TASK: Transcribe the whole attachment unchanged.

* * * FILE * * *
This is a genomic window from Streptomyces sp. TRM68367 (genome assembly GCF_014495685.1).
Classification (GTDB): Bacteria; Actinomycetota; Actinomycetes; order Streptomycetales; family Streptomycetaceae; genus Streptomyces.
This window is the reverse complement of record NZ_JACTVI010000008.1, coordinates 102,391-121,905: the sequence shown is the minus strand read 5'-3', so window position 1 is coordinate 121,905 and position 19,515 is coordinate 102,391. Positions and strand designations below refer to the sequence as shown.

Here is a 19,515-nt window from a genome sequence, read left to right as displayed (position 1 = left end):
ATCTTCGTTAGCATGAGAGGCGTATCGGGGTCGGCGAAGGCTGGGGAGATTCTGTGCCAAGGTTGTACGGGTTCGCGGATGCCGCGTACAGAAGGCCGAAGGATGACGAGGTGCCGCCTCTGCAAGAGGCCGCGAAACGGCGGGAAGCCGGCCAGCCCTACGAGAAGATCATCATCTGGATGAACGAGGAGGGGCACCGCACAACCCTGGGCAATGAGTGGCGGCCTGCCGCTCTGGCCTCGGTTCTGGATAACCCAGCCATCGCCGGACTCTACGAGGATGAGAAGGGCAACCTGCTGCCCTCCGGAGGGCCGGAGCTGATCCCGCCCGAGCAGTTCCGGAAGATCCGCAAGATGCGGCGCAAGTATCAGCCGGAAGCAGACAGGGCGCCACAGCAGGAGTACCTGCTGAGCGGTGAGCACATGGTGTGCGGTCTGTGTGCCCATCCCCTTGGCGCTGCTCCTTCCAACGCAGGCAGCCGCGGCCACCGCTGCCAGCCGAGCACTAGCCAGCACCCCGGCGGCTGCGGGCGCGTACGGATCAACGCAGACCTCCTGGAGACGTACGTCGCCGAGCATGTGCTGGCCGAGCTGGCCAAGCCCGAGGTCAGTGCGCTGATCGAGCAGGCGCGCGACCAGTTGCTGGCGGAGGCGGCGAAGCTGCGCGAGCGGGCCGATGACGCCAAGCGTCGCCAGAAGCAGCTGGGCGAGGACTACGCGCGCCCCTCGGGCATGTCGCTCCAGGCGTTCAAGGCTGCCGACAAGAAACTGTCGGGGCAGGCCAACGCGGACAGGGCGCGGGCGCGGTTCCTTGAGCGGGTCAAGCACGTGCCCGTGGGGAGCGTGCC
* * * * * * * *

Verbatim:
This is a genomic window from Streptomyces sp. TRM68367 (genome assembly GCF_014495685.1).
Classification (GTDB): Bacteria; Actinomycetota; Actinomycetes; order Streptomycetales; family Streptomycetaceae; genus Streptomyces.
This window is the reverse complement of record NZ_JACTVI010000008.1, coordinates 102,391-121,905: the sequence shown is the minus strand read 5'-3', so window position 1 is coordinate 121,905 and position 19,515 is coordinate 102,391. Positions and strand designations below refer to the sequence as shown.

Here is a 19,515-nt window from a genome sequence, read left to right as displayed (position 1 = left end):
ATCTTCGTTAGCATGAGAGGCGTATCGGGGTCGGCGAAGGCTGGGGAGATTCTGTGCCAAGGTTGTACGGGTTCGCGGATGCCGCGTACAGAAGGCCGAAGGATGACGAGGTGCCGCCTCTGCAAGAGGCCGCGAAACGGCGGGAAGCCGGCCAGCCCTACGAGAAGATCATCATCTGGATGAACGAGGAGGGGCACCGCACAACCCTGGGCAATGAGTGGCGGCCTGCCGCTCTGGCCTCGGTTCTGGATAACCCAGCCATCGCCGGACTCTACGAGGATGAGAAGGGCAACCTGCTGCCCTCCGGAGGGCCGGAGCTGATCCCGCCCGAGCAGTTCCGGAAGATCCGCAAGATGCGGCGCAAGTATCAGCCGGAAGCAGACAGGGCGCCACAGCAGGAGTACCTGCTGAGCGGTGAGCACATGGTGTGCGGTCTGTGTGCCCATCCCCTTGGCGCTGCTCCTTCCAACGCAGGCAGCCGCGGCCACCGCTGCCAGCCGAGCACTAGCCAGCACCCCGGCGGCTGCGGGCGCGTACGGATCAACGCAGACCTCCTGGAGACGTACGTCGCCGAGCATGTGCTGGCCGAGCTGGCCAAGCCCGAGGTCAGTGCGCTGATCGAGCAGGCGCGCGACCAGTTGCTGGCGGAGGCGGCGAAGCTGCGCGAGCGGGCCGATGACGCCAAGCGTCGCCAGAAGCAGCTGGGCGAGGACTACGCGCGCCCCTCGGGCATGTCGCTCCAGGCGTTCAAGGCTGCCGACAAGAAACTGTCGGGGCAGGCCAACGCGGACAGGGCGCGGGCGCGGTTCCTTGAGCGGGTCAAGCACGTGCCCGTGGGGAGCGTGCC